Caro Emerald and band stopped off at the Usher Hall Edinburgh for the second of only two Scottish dates (Glasgow the night before) in their current tour and not surprisingly played to a packed venue of people of all ages (and this is a 2,000 plus capacity venue).
Dutch born Caro Emerald (aka Caroline Esmeralda van der Leeuw) is without doubt one of the most distinctive voices and performers of her generation, and her blend of musical styles encapsulates salsa, mambo, jazz, swing and anything else that Caro and the band want to play. This musical fluidity of different music and styles performed live and with apparently effortless ease hid for a moment just how good Caro and this band are. The apparent spontaneity of the music is an illusion as this is music that does not allow for mistakes on stage. These are songs of complex musical structures and timings and you need a very well-rehearsed and very tight band of exceptional musical talents to not only never be a beat out with one another, but to make everything look so smooth and fluid. You also need an exceptional singer who can not only play with these different styles vocally, but one who can keep in time and phrasing with the ever changing modulations and shifting keys of the music (often within one song). Caro Emerald is a very exceptional singer who can not only do all of this, but engage effortlessly with her audience at all times.
There is something timeless about the music of Caro Emerald and the music over the years is very much a creative team effort with Dutch songwriter/producer David Schreurs, Canadian songwriter Vincent Degiorgio and Dutch producer Jan van Wieringen adding much to the album that really put Caro Emerald on the musical mass market stage, “Deleted Scenes from the Cutting Room Floor”. Caro Emerald has built a solid reputation for her live performances, and the individual members of the band are obviously an integral part of that success story too. Collectively we are given infectious dance music and classic jazz that could effortlessly belong in the 1950s with Louis Prima on stage alongside the band.
This tour is putting on a big production. Light, sound and on-screen graphics are as much part of the show as the music. Everything here is timed to the the second, and these songs are not throw-away pop lyrics, but songs of true musical and lyrical creativity, very much taking their inspiration from great songwriters of yesterday like Johnny Mercer and Harold Arlen in the USA and many great European songwriters of the past. Unfortunately, Caro’s wonderful version of Jacque Brel’s “Ne Me Quitte Pas” was not in tonight’s set, but there were many Caro Emerald Classics including “Liquid Lunch”, “A Night Like This” and “Back It Up”. One of the highlights of the evening though, nothing but Caro Emerald’s vocals backed by Wieger Hoogendorp on acoustic guitar on the timeless “Close To Me”.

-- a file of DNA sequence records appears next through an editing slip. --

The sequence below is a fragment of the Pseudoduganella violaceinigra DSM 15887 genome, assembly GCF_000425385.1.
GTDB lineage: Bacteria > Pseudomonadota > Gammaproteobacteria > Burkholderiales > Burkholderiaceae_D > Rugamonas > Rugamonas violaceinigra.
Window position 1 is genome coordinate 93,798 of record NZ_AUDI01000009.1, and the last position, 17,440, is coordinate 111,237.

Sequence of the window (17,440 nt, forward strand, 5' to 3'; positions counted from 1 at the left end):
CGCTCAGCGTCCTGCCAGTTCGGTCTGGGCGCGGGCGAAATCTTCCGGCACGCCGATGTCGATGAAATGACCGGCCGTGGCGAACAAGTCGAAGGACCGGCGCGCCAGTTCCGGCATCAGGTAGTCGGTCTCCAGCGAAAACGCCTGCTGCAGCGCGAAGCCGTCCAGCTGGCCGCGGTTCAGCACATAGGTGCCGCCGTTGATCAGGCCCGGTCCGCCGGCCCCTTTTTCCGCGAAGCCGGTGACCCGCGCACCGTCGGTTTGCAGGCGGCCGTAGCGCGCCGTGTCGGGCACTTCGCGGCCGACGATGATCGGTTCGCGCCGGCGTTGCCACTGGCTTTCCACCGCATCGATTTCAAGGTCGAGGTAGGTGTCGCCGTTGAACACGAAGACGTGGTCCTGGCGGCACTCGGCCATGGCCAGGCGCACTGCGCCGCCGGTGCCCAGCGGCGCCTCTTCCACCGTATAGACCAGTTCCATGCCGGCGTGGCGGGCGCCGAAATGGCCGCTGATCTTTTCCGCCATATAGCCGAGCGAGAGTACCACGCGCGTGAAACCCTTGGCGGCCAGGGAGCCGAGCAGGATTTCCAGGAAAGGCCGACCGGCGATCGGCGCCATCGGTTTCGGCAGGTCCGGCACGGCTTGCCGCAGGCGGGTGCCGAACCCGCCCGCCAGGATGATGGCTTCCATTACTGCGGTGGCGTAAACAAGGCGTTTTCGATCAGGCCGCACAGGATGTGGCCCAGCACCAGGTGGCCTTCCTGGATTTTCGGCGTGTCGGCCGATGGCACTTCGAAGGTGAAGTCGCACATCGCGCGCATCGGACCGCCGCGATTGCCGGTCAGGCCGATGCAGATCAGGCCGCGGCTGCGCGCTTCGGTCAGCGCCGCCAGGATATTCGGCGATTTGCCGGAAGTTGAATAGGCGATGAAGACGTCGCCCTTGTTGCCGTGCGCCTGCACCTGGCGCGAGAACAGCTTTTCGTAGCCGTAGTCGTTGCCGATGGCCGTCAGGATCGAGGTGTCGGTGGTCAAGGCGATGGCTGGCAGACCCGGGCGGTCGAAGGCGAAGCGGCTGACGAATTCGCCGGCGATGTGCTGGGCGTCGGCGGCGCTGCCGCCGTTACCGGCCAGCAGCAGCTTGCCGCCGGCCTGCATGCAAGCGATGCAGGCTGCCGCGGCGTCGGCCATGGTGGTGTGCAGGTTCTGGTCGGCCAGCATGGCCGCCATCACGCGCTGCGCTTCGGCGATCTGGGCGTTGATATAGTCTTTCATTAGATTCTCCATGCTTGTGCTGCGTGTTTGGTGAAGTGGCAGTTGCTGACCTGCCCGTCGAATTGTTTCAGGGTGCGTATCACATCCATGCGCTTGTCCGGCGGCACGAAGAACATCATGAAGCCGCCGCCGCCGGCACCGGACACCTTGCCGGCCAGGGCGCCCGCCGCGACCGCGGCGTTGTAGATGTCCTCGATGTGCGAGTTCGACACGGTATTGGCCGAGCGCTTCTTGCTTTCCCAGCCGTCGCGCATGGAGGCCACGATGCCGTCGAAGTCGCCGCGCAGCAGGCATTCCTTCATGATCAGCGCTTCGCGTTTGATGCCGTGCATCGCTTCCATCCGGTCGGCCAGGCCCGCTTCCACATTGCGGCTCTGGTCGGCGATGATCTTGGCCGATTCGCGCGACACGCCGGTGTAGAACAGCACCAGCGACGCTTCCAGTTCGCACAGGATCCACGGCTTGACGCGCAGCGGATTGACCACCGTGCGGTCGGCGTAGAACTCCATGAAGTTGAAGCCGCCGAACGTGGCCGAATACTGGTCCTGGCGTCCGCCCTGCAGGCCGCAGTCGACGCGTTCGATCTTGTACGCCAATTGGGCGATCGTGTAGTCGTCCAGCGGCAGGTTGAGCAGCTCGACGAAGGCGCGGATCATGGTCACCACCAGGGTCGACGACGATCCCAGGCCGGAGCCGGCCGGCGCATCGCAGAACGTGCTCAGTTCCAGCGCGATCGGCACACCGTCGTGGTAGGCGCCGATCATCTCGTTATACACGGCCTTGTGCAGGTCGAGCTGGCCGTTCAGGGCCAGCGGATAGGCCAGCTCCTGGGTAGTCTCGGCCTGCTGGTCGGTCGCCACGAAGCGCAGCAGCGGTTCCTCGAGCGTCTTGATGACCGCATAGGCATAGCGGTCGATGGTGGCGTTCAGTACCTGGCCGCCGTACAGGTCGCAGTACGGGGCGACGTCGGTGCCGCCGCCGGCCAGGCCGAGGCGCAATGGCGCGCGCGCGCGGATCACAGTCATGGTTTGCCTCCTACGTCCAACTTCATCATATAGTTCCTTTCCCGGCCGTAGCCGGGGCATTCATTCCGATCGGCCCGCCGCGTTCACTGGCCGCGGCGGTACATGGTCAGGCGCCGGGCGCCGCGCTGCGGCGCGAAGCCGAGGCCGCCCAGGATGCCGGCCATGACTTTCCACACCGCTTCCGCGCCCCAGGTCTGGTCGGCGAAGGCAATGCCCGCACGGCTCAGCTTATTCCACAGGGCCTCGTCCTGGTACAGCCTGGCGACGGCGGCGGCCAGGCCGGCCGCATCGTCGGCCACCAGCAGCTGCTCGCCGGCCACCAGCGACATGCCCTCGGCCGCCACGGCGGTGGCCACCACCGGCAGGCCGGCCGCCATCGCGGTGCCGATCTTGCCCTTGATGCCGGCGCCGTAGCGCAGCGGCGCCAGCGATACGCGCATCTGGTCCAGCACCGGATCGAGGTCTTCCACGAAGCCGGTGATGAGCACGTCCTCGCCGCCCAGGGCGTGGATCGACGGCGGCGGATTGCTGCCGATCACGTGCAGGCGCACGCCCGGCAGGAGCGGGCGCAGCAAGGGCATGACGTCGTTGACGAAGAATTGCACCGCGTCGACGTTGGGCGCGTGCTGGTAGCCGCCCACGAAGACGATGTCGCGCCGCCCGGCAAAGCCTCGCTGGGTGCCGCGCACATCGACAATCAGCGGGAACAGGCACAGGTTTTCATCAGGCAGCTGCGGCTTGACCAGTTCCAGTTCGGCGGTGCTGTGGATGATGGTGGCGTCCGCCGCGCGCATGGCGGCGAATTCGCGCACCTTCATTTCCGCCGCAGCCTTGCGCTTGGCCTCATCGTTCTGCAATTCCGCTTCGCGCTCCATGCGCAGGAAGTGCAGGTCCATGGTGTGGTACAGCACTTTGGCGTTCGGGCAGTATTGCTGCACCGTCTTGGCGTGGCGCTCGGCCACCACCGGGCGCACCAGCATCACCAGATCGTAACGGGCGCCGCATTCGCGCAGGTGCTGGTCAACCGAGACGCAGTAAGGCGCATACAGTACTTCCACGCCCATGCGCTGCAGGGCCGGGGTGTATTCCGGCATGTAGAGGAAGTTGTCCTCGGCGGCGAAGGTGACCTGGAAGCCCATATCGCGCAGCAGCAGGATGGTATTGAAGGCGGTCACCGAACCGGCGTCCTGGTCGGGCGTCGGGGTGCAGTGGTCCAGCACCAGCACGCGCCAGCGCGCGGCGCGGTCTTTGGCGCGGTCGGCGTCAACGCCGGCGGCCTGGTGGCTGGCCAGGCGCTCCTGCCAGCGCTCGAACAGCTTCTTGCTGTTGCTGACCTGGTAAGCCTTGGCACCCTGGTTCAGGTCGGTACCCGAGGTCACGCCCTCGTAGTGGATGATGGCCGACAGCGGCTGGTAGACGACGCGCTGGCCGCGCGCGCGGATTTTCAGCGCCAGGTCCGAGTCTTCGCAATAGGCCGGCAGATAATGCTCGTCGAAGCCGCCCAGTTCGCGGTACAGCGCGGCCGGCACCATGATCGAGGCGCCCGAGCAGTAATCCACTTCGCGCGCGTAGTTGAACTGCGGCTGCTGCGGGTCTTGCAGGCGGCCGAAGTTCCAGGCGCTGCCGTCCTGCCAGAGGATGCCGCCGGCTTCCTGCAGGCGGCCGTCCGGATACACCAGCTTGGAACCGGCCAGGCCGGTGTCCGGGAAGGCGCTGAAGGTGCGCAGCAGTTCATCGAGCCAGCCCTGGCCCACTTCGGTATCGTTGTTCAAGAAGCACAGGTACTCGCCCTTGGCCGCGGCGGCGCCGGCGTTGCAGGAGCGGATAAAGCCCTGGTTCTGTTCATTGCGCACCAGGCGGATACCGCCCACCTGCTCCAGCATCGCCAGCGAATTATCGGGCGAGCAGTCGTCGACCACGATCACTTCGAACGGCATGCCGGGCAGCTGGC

Caro Emerald and the band were very much bringing a “party atmosphere” to this show, so don’t expect to be sitting in your seat all evening if you plan catching up with them at a later date.
Of course, some newer material in the set too including “Tahitian Skies” from the “Emerald Island” EP (Guy Chambers writing on this one too) and the new “Wake Up In Rome”. These are all songs of timeless quality, and music needs songwriters and performers of this quality to always be there to not only make their own music, but to leave something of style and beauty for the next generation to re-discover. Timeless sounds and songwriting are a hallmark of everything here, but there is also a modern woman’s edge to the lyrics of many of these songs; these are not the victim “torch songs” of earlier decades.
Opening tonight’s show for Caro was Dutch singer/songwriter Loren Nine. Lauren, with only her vocals and her keyboard with her songs of loss and melancholy was probably about as far away as you can get from the big sounds and party atmosphere of Caro Emerald, but for some reason the contrasting music and styles worked well. And her debut single “Chasing Sharks” has just been released. Lauren did seem at times a bit apprehensive when faced with a venue the size of the Usher Hall, but touring with Caro Emerald and the band is going to be a huge learning curve in confidence building and how to present a show package to an audience. It is often forgotten that that side of the music business is a skill in itself that you learn over time. Loren Nine is an interesting lyricist, so I will be keeping a watch on this singer for more songs in the years to come.
Review by Tom King